These studies analyze past combined operations, providing context for current challenges and identifying factors key to the success of such partnerships. The studies present lessons learned from past operations to inform the development of effective partnerships today to maintain the security of the maritime domain.
You Cannot Surge Trust
Gary E. Weir, Principal Investigator and Sandra J. Doyle, Editor
Order from the Government Printing Office bookstore. Available in PDF (4.6MB) as well as in EPUB (2.2MB) and MOBI (5.0MB) formats for e-readers.
In this study, naval historians from Australia, Canada, the United Kingdom, and the United States explore how their navies created an effective multinational, or "combined," framework of interoperability while under national rules of engagement. The authors address cases including maritime operations during the First Gulf War (1990-1991) and later (2001-2003) as part of Operation Enduring Freedom; off the Federal Republic of Yugoslavia in Operation Sharp Guard (1991-1996); and in East Timor during Operation Stabilise (1999-2000). This multinational naval force's success in each crisis depended not just on shared doctrine, training, tactics, and technology, but on the trust its sailors built in combined operations over time.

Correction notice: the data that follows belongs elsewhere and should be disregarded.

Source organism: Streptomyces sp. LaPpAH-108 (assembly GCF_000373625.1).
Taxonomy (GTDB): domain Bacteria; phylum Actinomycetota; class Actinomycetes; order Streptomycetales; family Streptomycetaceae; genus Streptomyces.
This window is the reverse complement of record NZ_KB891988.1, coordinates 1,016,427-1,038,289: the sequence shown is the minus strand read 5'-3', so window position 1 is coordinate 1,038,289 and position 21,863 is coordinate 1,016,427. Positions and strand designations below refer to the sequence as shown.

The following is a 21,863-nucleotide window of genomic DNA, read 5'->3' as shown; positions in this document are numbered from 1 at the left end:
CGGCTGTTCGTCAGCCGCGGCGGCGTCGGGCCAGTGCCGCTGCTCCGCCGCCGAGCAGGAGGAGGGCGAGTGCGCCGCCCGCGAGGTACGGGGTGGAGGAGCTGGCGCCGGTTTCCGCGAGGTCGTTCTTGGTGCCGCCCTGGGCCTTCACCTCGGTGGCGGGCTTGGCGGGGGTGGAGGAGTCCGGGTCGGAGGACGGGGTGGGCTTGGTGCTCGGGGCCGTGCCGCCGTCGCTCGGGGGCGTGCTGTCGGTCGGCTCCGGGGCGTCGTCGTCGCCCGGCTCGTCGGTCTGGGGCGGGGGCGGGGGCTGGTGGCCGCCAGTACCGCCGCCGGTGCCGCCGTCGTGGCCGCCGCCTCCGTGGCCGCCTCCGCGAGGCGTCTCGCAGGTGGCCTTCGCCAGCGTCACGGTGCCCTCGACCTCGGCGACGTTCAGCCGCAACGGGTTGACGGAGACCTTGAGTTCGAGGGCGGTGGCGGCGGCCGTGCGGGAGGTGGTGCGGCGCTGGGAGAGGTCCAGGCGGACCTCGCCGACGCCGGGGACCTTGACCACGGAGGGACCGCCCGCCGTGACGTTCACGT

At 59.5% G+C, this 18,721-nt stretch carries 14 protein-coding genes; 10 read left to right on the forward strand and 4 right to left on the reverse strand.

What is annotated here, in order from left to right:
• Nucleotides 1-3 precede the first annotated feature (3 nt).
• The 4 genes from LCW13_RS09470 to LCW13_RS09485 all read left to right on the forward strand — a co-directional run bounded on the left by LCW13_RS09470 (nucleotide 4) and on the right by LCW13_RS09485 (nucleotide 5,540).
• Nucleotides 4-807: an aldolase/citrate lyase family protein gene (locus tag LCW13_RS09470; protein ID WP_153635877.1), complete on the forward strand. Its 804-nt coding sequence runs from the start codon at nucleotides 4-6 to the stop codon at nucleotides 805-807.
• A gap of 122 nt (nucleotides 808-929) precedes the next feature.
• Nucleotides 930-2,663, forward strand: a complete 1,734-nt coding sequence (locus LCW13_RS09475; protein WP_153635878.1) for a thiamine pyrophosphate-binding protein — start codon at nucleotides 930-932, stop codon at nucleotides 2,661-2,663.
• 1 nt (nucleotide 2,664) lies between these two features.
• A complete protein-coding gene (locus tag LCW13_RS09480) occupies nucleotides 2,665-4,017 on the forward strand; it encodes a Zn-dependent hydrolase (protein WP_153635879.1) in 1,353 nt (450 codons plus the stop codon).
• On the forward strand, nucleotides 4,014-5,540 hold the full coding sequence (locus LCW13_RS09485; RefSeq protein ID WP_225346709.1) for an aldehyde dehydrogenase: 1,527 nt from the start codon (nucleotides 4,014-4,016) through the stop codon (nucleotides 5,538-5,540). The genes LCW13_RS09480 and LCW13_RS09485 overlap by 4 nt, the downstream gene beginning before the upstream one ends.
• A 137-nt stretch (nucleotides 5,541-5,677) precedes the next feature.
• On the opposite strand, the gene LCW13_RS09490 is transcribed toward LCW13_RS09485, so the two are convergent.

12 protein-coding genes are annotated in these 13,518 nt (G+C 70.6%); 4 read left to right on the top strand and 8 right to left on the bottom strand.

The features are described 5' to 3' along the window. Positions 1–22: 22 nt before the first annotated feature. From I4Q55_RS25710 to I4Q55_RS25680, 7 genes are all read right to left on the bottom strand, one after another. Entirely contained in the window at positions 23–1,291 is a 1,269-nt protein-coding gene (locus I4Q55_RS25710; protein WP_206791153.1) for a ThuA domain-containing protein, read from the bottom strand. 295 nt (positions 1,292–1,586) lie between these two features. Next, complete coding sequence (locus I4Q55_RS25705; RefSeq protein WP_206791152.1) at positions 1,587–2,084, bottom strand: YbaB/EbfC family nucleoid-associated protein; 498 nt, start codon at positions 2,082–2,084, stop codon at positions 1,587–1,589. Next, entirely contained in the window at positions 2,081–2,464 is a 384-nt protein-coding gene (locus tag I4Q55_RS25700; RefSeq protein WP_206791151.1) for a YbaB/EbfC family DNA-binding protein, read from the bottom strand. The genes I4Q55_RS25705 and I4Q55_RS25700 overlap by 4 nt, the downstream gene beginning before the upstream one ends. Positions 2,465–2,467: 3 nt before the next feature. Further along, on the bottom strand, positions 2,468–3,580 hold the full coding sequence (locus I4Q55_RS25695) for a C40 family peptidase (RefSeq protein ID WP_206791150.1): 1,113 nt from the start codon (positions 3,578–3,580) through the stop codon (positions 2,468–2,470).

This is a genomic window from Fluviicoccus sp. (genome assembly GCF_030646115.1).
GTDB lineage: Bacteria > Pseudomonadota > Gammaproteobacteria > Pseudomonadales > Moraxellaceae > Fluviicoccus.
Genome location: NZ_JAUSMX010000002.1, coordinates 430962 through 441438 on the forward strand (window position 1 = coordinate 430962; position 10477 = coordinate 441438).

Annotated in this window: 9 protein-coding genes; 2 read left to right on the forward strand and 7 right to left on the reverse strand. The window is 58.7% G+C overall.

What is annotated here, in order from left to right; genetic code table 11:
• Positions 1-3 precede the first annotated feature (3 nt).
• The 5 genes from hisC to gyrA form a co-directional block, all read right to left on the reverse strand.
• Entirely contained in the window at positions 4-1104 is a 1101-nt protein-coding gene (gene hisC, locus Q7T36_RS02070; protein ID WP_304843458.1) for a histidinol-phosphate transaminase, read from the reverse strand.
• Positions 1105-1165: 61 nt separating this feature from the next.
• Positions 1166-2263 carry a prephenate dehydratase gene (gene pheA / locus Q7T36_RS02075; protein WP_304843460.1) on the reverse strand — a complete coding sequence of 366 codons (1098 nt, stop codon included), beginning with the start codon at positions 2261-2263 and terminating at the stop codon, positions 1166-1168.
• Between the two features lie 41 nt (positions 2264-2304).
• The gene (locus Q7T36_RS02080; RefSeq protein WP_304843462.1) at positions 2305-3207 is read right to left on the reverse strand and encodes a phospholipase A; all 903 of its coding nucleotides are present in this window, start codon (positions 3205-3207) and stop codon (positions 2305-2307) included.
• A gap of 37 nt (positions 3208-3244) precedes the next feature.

Networking the Global Maritime Partnership
Sea Power Series: 2014
by Stephanie Hszieh, George Galdorisi, Terry McKearney and Darren Sutton
(Note: This is a publication of the Sea Power Centre-Australia, provided to NHHC courtesy of the Centre.)
Available in PDF (1.57 MB)
This study focuses on the technical aspects of maritime partnerships, providing a historical perspective to inform understanding of the evolving nature of partnerships today. Beginning with an overview of naval communications, the study outlines the increasing technological challenges involved in partnership efforts. Looking ahead, the study discusses implications of these emerging challenges on development of effective partnerships to ensure maritime security in the twenty-first century.